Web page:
The collaboration between painter Arnold Chang and photographer Michael Cherney creates a dialogue between two mediums and provides a new way of reading white ground. Since 2009, Chang and Cherney have created a series of artworks that merge painting and photography. To make these works, Cherney first selects one or two details from his photographs and prints it on the kind of Chinese painting paper that Chang prefers. He then sends a number of these sheets to Chang, who responds by painting in a way that connects with the patterns on Cherney’s photograph. Both artists’ practices are informed by the aesthetics of traditional Chinese painting. Their visual languages—despite the difference in medium–resonate with each other. The white ground in these works constitutes part of the photographic space as well as that of the painted space. It can be seen as Cherney’s photographic index of mountain ridges, as well as Chang’s painting of an imaginary landscape emerging out of the clouds.
Christie’s Contemporary Art Asia department invited Fu Qiumeng to curate the online exhibition White Ground during Asia Week New York 2020. For the first time, her curatorial work brings together artists active in different systems of art and provokes relevant discussions to expand the discourse on Asian contemporary art.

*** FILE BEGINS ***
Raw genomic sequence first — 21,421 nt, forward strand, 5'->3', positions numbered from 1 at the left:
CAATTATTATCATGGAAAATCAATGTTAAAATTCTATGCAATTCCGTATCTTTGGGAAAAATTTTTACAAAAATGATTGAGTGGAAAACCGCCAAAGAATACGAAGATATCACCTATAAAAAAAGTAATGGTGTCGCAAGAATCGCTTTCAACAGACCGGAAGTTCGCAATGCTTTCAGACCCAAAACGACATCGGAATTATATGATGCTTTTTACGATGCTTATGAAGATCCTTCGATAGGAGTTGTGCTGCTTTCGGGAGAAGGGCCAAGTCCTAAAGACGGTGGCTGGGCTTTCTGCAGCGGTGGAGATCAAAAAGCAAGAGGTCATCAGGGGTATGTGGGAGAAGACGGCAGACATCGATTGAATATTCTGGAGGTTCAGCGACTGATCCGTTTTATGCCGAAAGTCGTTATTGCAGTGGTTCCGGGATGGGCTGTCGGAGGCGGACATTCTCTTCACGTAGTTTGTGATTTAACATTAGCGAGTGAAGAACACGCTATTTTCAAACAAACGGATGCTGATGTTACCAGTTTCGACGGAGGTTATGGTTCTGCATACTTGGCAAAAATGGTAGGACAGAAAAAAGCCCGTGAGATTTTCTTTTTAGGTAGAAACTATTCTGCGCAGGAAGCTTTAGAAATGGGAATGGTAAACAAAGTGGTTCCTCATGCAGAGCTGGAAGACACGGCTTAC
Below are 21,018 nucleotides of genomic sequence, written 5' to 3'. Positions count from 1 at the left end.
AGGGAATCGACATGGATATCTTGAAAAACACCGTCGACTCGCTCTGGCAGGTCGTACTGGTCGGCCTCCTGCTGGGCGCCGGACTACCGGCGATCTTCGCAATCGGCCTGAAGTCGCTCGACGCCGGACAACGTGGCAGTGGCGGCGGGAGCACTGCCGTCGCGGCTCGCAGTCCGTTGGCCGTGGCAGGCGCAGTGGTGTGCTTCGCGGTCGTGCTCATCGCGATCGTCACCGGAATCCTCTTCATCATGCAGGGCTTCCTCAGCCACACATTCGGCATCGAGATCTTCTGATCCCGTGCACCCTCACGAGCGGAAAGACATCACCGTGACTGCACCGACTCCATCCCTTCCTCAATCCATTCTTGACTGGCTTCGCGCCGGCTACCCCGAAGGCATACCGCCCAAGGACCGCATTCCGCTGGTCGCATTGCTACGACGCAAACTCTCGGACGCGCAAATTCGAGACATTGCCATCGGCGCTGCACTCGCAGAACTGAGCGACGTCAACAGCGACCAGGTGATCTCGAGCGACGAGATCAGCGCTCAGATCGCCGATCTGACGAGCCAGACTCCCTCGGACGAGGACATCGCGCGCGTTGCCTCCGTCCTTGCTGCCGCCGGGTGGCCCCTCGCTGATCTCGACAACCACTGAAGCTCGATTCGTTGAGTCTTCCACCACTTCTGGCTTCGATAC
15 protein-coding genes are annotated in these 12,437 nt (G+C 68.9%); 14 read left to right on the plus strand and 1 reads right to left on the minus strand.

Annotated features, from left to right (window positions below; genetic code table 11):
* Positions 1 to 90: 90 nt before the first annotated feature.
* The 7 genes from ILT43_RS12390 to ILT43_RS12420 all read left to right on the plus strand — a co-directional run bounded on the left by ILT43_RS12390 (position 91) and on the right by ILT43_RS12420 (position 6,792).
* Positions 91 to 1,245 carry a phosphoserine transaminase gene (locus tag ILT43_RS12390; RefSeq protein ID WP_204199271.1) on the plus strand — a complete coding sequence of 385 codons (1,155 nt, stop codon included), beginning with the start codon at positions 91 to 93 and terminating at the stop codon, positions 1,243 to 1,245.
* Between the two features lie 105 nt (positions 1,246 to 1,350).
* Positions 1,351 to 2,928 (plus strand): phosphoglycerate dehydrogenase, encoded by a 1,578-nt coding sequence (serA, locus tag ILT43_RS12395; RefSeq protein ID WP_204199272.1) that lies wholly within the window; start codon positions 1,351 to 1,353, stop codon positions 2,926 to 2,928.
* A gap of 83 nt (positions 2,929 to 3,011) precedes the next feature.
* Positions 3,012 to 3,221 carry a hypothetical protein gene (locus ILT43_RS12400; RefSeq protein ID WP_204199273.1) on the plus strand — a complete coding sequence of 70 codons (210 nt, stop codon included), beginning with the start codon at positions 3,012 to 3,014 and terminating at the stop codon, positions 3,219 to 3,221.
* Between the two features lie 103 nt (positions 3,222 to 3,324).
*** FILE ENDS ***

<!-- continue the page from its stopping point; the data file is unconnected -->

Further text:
Fu Qiumeng is the founder of Fu Qiumeng Fine Art in New York. She is dedicated to bringing artworks rooted in traditional aesthetics into the realm of contemporary art. She initiated the QM Project in 2018, aiming to connect traditional Chinese aesthetics and global modern and contemporary art through academic research.
Fu Qiumeng Fine Art represents leading figures in Chinese art. In January 2020, they held the solo exhibition of Fung Ming Chip, The Null Set. One of Fung’s works in this exhibition entered the permanent collection of the Art Institute of Chicago. In 2019, Arnold Chang and Michael Cherney’s collaborative work Mt. Huang Album was on view at Streams and Mountains without End: Landscape Traditions of China at the Metropolitan Museum of Art. In 2017, Yau Wing Fung was included in the show Wu Bin: Ten Views of a Lingbi Stone at the Los Angeles County Museum of Art. In the same year, Tai Xiangzhou’s Eight Views of Xiao and Xiang became part of the permanent collection of the Princeton University Art Museum.